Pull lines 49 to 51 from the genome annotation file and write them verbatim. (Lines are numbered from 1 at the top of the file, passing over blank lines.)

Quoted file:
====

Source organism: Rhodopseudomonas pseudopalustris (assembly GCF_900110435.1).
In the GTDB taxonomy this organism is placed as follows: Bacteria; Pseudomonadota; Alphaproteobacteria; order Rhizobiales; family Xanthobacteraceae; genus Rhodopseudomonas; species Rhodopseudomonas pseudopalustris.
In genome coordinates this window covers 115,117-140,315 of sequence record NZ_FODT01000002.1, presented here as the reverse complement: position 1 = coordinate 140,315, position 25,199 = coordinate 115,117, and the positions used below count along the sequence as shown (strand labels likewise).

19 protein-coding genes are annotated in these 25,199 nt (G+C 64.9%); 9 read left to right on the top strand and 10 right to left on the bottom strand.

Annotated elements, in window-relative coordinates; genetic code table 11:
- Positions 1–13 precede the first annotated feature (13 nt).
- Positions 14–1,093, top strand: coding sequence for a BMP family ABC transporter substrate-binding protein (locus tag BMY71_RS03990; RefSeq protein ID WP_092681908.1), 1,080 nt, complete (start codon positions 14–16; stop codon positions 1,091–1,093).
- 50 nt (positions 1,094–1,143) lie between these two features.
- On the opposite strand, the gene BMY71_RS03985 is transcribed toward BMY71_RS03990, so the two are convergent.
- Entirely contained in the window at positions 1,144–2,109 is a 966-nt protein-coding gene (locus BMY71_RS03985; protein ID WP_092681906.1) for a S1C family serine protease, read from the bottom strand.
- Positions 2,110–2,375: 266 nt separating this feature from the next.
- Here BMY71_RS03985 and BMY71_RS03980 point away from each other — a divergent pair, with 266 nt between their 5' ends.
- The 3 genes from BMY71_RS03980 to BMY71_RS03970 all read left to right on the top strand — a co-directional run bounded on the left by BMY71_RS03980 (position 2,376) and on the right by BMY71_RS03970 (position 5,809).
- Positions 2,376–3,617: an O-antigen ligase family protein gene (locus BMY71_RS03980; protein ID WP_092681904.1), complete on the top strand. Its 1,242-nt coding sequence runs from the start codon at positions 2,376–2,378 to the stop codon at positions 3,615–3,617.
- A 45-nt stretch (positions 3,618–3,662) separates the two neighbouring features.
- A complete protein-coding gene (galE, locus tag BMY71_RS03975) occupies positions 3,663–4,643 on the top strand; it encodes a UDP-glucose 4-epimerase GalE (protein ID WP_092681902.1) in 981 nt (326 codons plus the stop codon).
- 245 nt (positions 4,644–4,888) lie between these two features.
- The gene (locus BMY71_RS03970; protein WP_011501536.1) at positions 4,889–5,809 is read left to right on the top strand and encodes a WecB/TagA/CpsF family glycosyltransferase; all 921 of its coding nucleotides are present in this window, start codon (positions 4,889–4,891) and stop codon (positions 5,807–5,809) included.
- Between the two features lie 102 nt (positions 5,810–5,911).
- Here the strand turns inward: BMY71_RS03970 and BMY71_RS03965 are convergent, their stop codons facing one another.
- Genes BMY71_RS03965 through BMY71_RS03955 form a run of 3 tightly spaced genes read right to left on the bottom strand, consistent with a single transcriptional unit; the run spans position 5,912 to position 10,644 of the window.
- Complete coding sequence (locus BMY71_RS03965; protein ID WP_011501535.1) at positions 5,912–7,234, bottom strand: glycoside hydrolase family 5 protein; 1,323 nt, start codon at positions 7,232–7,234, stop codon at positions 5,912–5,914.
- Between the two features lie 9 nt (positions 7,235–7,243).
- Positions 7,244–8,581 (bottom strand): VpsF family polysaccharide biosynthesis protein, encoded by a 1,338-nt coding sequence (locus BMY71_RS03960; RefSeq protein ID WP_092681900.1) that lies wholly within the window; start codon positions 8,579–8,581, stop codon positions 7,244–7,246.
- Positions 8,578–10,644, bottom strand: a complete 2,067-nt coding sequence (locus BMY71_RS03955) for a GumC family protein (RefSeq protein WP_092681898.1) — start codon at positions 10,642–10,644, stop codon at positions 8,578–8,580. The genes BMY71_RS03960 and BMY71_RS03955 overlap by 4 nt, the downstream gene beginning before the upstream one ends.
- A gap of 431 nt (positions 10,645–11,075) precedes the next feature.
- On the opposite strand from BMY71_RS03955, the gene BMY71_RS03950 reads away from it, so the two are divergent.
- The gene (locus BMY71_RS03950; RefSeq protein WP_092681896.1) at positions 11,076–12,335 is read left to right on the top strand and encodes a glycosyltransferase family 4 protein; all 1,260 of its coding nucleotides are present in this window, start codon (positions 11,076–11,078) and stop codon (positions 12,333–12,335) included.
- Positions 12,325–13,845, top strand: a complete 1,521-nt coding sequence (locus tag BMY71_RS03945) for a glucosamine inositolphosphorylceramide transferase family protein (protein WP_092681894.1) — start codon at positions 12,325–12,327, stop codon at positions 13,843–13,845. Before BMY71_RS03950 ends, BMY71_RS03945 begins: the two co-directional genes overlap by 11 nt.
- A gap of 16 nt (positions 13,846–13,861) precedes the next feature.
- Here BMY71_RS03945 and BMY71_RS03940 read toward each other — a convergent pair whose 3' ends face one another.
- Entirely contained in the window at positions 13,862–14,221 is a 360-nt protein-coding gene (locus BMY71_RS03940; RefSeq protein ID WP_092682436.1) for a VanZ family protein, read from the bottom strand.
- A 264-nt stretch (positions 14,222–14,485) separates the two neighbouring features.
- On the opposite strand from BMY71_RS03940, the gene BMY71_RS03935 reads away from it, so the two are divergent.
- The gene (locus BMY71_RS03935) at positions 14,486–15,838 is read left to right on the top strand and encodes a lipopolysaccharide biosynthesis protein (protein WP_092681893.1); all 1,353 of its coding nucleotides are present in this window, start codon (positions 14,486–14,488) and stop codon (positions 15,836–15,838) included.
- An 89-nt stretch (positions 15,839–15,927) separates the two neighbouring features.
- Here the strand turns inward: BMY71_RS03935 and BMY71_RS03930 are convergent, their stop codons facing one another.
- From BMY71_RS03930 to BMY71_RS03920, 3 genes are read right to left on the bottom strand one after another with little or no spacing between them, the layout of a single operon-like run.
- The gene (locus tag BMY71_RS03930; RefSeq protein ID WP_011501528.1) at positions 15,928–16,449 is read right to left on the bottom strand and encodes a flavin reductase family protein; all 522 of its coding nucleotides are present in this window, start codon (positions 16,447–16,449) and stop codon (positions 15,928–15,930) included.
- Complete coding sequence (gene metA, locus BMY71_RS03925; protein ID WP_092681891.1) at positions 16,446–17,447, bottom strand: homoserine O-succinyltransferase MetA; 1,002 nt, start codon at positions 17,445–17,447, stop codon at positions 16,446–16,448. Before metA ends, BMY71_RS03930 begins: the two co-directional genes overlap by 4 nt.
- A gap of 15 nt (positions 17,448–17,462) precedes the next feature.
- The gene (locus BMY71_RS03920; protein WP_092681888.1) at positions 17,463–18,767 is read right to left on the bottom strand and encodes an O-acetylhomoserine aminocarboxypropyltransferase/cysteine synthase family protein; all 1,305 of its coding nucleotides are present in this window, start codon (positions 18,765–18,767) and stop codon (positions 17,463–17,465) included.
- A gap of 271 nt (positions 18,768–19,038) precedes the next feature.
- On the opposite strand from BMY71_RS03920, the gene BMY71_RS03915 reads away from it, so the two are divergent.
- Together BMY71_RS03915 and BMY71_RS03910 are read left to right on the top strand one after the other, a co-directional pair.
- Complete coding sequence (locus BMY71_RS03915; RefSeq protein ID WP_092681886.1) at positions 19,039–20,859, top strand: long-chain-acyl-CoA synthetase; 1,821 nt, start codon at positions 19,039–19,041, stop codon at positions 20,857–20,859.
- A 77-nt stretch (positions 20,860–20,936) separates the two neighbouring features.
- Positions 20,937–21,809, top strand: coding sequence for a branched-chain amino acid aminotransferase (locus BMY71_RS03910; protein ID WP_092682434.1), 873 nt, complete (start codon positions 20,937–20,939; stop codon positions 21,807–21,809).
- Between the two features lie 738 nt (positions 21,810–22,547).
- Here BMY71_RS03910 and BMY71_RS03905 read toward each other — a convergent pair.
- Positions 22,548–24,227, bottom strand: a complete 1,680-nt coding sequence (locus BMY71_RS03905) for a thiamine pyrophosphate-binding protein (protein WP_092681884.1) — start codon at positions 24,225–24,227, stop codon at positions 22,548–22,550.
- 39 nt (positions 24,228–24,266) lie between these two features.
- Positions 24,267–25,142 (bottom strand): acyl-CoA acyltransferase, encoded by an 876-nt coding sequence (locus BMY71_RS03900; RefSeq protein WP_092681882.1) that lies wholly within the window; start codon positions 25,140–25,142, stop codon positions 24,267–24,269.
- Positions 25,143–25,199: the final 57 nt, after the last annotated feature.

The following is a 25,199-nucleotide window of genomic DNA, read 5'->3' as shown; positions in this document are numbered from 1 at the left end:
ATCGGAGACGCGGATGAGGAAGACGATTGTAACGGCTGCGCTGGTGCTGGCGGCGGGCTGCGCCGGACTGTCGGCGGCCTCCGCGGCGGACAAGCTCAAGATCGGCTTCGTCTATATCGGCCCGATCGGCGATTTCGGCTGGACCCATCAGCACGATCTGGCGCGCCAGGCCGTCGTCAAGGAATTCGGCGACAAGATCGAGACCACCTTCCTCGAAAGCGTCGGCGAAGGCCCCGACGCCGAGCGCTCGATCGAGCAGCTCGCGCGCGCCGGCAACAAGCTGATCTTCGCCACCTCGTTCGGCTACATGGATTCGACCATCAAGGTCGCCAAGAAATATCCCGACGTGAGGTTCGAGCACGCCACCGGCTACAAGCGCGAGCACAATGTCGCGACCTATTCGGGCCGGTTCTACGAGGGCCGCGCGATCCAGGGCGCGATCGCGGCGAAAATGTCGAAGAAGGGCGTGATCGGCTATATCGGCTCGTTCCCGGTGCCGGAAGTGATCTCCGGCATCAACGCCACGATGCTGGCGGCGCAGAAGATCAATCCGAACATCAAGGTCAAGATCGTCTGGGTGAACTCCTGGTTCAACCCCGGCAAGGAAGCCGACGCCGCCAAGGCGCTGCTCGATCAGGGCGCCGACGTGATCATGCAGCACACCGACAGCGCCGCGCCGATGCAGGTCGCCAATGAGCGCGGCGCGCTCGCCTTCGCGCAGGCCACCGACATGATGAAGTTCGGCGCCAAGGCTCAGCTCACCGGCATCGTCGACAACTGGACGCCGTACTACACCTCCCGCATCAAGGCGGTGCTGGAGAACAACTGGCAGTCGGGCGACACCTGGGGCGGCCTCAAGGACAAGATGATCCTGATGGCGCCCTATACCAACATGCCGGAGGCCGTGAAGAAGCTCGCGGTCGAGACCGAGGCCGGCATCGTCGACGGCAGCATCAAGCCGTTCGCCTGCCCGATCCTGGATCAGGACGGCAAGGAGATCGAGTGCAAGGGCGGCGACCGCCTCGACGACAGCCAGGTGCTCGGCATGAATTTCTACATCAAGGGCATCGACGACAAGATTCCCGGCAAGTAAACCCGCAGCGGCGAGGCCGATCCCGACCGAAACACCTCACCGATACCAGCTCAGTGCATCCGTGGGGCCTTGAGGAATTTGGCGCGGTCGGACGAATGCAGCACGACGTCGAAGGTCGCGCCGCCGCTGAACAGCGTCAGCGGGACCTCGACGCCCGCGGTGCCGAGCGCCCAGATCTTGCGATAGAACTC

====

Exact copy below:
- Between the two features lie 738 nt (positions 21,810–22,547).
- Here BMY71_RS03910 and BMY71_RS03905 read toward each other — a convergent pair.
- Positions 22,548–24,227, bottom strand: a complete 1,680-nt coding sequence (locus BMY71_RS03905) for a thiamine pyrophosphate-binding protein (protein WP_092681884.1) — start codon at positions 24,225–24,227, stop codon at positions 22,548–22,550.